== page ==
Here's the story (19 June 2013) in The Tennessean: Franklin propane tank manufacturer closes after recall | The Tennessean | tennessean.com

And here's the original recall story (18 June 2013) from the Tailgating site: RECALL: Propane tanks made by Lite Cylinder Co. | Tailgating Ideas - Don't Just Tailgate, Tailgate Better

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Old 02-07-2013, 13:29   #21
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Re: propane tanks replace or refill?

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The composite, see-thru tanks manufactured by the Lite Cylinder Company of Franklin, Tennessee are the ones recalled. The recall order stated that those who own Lite Cylinder tanks should return them to the manufacturer, however Lite Cylinder opted to close its doors and declare bankruptcy instead.

As a result, anyone owning Lite Cylinder tanks can neither return them to the store where they were purchased (since the store can't return them to Lite Cylinder), return them directly to Lite Cylinder, nor can they continue to use them as they can't legally be refilled. Of course, there will be those who will take your money to refill these tanks . . . just be aware that huge liability could potentially attach in the event an unfortunate accident were to occur post-recall and someone was injured or killed as a result.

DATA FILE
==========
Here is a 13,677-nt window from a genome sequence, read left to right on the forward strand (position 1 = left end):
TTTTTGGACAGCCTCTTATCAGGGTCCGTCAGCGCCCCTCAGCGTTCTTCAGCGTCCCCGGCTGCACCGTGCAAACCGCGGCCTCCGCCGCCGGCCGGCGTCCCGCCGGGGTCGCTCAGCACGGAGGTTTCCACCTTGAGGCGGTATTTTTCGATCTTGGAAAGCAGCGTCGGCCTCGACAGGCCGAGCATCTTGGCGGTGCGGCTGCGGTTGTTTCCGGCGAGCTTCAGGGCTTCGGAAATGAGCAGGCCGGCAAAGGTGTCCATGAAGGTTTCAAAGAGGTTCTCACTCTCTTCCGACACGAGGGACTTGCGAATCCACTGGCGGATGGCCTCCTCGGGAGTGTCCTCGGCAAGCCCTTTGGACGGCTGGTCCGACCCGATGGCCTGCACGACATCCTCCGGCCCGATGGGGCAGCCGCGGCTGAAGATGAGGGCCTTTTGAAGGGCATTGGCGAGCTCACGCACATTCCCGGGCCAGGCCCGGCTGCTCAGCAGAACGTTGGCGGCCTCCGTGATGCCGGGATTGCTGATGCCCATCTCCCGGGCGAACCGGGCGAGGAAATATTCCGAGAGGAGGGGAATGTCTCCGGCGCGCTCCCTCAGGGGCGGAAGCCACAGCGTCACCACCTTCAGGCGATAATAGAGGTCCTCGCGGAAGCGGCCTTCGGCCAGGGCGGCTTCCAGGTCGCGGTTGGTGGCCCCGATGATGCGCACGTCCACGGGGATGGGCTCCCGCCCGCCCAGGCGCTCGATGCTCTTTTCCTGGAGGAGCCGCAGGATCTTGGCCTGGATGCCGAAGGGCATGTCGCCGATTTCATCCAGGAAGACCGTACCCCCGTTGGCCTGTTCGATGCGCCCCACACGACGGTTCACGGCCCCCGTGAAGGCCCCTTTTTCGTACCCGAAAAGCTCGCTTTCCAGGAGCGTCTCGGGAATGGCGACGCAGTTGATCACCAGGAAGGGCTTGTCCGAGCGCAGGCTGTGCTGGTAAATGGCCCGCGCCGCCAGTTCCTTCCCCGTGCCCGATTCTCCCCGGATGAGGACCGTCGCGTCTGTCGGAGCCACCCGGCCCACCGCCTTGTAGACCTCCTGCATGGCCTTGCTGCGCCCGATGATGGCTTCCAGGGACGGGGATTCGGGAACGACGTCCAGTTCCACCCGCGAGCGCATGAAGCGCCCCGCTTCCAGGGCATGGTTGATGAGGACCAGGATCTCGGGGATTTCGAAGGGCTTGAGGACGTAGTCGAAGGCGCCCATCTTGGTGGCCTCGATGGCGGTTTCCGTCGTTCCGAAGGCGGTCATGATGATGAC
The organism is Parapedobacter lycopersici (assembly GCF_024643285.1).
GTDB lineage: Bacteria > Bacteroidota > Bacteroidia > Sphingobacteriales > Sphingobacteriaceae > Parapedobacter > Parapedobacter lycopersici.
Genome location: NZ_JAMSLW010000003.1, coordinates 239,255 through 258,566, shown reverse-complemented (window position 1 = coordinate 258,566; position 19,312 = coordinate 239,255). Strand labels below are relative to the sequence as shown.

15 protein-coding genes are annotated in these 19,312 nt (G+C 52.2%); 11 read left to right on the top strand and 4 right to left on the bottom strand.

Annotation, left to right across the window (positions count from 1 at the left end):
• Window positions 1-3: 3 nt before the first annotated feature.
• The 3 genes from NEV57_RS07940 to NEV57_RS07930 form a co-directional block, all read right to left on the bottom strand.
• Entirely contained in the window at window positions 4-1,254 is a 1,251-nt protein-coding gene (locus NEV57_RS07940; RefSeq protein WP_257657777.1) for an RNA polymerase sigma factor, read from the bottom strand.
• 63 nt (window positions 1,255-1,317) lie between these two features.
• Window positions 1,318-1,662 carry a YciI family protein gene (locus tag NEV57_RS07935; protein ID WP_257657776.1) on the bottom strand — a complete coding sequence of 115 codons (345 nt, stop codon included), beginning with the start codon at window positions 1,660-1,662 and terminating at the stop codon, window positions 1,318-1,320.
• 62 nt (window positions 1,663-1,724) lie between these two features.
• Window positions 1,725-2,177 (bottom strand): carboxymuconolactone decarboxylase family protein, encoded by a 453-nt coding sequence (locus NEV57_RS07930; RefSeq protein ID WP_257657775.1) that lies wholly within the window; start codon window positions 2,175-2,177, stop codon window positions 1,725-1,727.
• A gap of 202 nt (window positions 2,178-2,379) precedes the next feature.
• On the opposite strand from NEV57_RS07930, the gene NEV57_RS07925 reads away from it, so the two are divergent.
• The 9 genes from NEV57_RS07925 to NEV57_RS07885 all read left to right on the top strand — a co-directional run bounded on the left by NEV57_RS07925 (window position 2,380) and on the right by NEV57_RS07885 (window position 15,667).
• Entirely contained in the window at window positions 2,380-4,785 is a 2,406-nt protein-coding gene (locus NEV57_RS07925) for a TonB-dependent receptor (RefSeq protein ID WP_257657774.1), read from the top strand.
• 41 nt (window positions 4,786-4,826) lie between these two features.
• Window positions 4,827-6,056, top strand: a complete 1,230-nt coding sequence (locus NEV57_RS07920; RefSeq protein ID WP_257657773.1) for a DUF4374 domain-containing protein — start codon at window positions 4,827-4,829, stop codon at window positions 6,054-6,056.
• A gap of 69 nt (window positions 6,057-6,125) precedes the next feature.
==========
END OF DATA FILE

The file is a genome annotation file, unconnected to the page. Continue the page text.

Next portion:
Here's the story (19 June 2013) in The Tennessean: Franklin propane tank manufacturer closes after recall | The Tennessean | tennessean.com

And here's the original recall story (18 June 2013) from the Tailgating site: RECALL: Propane tanks made by Lite Cylinder Co. | Tailgating Ideas - Don't Just Tailgate, Tailgate Better

TaoJones

I don't know if the Lite Cylinder Tanks are the same as the tanks sold here in the Netherlands. Do you know?
But refill will be hard anyway in other country's where plastic tanks are known as bad tanks.